Back Matter


  • Adams, K., & van Deventer, D. (1994). Fitting Yield Curves and Forward Rate Curves with Maximum Smoothness. The Journal of Fixed Income, June, pp. 5262.

    • Crossref
    • Search Google Scholar
    • Export Citation
  • Brigden, A., et al. (1997). Decomposing Exchange Rate Movements According to the Uncovered Interest Rate Parity Condition. Bank of England Quarterly Bulletin, May, pp. 377389.

    • Search Google Scholar
    • Export Citation
  • Cassino, E., & Wallis, Z. (2010). The Zealand Dollar Through the Global Financial Crisis. Reserve Bank of New Zealand: Bulletin, September, Vol. 73, No. 3, pp. 20-30.

    • Search Google Scholar
    • Export Citation
  • Chaboud, A., & Wright, J. (2003). Uncovered Interest Parity: It Works, But Not for Long. Federal Reserve International Finance Discussion Papers, January, No. 752.

    • Crossref
    • Search Google Scholar
    • Export Citation
  • Federal Reserve Bank of St. Louis (2009). The Financial Crisis Timeline. Retrieved from:

  • Fisher, P., Tanna, S., Turner, D., Wallis, K., & Whitley, J. (1990). Econometric Evaluation of the Exchange Rate. Economic Journal, 100, pp. 1,23044.

  • Frankel, J., & Poonawala, J. (2006). The Forward Market in Emerging Currencies: Less Biased Than in Major Currencies. NBER Working Paper, August, No. W12496.

    • Search Google Scholar
    • Export Citation
  • Fratzcher, M. (2009). What Explains Global Exchange Rate Movements During the Crisis? European Central Bank Working Paper Series, June, No. 1060.

    • Search Google Scholar
    • Export Citation
  • Gurkaynak, R., et al. (2007). The U.S. Treasury Yield Curve 1961 to the Present. Journal of Monetary Economics, November, pp. 22912304.

  • Kohler, M. (2010). Exchange Rates During Financial Crises. Bank of International Settlements Quarterly Review, March, pp. 3950.

  • Krippner, L. (2006). A Yield Curve Perspective on Uncovered Interest Parity. University Of Waikato: Working Papers in Economics, 06/16.

  • Krippner, L., & Thorsrud, L. (2009). Forecasting New Zealand’s Economic Growth Using Yield Curve Information. Reserve Bank of New Zealand Discussion Papers, DP2009/18.

    • Search Google Scholar
    • Export Citation
  • Nelson, C., & Siegel, A. (1987). Parsimonious Modeling of Yield Curves. The Journal of Business, October, pp. 473489.

  • Svensson, L. (1994). Estimating and Interpreting Forward Interest Rates: Sweden 1992–1994. NBER Working Paper, September, No. 4871.


We are grateful to Rodrigo Valdès for useful conversations. All errors and omissions are ours.


Some of these countries are commodity exporters, with currencies that tend to appreciate during bull cycles in commodity markets and vice versa thus making them valuable additions to the sample.


The Federal Reserve Bank of St.Louis (2009) also chooses this date to mark the beginning of the crisis.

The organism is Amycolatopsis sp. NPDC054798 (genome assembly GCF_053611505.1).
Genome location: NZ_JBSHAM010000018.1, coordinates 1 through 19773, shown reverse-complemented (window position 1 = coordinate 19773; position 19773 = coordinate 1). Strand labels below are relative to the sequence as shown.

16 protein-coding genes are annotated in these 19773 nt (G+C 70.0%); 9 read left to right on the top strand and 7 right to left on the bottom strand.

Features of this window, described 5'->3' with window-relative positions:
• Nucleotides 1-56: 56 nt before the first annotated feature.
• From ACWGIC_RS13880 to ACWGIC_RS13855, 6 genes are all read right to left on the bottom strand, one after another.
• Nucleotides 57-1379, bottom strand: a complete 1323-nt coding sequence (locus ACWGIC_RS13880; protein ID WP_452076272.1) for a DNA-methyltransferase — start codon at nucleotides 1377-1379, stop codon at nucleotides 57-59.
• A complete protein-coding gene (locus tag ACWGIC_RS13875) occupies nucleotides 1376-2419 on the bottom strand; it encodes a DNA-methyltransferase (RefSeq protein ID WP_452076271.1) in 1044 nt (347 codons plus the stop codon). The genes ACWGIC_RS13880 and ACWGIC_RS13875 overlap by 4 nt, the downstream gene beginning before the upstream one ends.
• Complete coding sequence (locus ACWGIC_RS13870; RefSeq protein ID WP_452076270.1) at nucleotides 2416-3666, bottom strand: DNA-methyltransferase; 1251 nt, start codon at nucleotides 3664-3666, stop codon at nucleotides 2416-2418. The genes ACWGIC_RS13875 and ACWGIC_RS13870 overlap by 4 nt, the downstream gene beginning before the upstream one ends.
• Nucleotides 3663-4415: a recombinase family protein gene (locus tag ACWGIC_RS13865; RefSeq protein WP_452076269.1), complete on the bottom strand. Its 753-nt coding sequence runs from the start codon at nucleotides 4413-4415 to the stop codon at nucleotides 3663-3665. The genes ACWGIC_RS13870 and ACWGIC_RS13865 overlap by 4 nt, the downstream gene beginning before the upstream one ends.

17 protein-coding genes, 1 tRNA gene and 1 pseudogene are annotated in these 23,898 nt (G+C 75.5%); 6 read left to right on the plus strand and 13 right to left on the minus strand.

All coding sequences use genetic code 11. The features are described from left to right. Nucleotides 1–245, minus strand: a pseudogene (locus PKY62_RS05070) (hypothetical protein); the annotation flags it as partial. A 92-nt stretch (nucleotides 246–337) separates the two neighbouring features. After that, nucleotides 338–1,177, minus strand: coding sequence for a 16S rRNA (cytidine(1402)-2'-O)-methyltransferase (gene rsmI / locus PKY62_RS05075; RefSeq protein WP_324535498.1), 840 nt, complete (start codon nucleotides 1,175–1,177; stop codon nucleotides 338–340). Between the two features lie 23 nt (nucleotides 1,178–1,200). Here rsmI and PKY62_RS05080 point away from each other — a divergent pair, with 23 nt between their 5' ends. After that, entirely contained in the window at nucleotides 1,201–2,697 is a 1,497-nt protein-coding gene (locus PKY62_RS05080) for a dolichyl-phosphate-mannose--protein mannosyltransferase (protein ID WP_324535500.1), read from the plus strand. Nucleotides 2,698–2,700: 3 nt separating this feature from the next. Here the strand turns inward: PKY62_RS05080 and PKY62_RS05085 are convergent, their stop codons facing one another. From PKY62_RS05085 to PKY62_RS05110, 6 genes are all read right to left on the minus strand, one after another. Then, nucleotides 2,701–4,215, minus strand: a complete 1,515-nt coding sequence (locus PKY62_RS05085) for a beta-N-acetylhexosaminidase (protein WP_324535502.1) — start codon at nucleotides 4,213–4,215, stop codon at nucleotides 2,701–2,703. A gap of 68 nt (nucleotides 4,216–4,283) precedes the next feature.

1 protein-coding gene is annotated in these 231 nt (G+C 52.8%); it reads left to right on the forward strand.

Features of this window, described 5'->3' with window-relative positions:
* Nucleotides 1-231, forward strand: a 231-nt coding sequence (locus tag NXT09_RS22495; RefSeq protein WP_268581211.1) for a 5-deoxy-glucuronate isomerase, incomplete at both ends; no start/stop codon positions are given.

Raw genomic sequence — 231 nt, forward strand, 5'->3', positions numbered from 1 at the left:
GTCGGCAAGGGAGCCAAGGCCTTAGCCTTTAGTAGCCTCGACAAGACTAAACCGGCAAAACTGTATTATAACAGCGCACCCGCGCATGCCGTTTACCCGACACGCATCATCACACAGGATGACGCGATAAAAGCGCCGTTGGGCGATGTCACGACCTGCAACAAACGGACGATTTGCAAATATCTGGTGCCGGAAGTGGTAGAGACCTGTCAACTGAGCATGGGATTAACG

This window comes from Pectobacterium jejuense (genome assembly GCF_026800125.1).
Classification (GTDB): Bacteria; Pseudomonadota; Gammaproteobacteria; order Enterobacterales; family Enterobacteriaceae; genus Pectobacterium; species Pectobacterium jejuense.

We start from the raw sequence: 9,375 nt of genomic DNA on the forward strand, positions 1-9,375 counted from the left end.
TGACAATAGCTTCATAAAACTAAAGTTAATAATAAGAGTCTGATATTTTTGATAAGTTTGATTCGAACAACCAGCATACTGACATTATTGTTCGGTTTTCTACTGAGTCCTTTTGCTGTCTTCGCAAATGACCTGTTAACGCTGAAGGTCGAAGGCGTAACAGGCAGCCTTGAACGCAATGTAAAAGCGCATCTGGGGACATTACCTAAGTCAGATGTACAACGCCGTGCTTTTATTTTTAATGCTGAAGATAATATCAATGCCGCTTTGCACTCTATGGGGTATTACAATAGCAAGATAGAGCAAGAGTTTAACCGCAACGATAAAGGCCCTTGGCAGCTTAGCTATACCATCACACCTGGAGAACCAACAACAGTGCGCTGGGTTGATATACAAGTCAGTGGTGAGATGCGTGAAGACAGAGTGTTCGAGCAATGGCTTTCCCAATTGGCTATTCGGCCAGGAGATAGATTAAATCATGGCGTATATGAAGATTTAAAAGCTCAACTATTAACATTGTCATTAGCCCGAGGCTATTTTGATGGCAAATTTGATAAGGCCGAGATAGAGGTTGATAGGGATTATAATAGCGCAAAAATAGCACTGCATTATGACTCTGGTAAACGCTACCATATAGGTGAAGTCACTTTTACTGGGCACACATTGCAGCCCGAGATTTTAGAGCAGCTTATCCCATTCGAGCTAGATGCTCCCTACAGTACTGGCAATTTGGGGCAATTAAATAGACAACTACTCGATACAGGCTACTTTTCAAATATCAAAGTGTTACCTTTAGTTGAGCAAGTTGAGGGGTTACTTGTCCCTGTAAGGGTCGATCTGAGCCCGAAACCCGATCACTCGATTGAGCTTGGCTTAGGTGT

For Canada January 29, 2010 was used due to data availability,


In decomposing the UIP, we chose to use solely U.S. events. These tend to be the most important in driving the exchange rate in certain time zones, but for highly liquid currencies such as the Australian dollar where price discovery is important in the Asian, European, and U.S. time zones, the incorporation of local news effects could also be important. Therefore, the interpretation of our results warrants particular caution.


New Zealand rates were kindly provided by Leo Krippner at Reserve Bank of New Zealand.


October 6, 2008 was a Monday so the preceding trading day was Friday, October 3, 2008.


Since Mexico began using the overnight lending rate as a policy tool only in 2008, we use the 28-day TIIE rate.


Monetary policy rates in Brazil, Chile and Mexico, when their currencies hit their lowest value against the U.S. dollar during the crisis, ranged between levels of 8 and 13 percent. An exception is the policy rate in the Euro Area which was at 3 ¼ percent when the euro hit is lowest value against the U.S. dollar (i.e. on November 20, 2008) during the crisis.


One could argue that the U.S. and Euro Area economic recoveries looked to be picking up at that stage, as indicated by the strengthening in the U.S. and European equity markets. Hence, the appreciation in the New Zealand and Australian dollars could have also been linked to spillover effects from an improvement in the outlook for the major developed economies including Asia.


Earlier in the week, the Fed had taken steps that potentially made trillions of dollars available to banks and the nation’s leading businesses. That came on top of the controversial US$700 billion Wall Street bailout approved by Congress on the same week.

Interpreting Currency Movements During the Crisis: What's the Role of Interest Rate Differentials?
Author: Mr. Thomas Dowling and Nicoletta Batini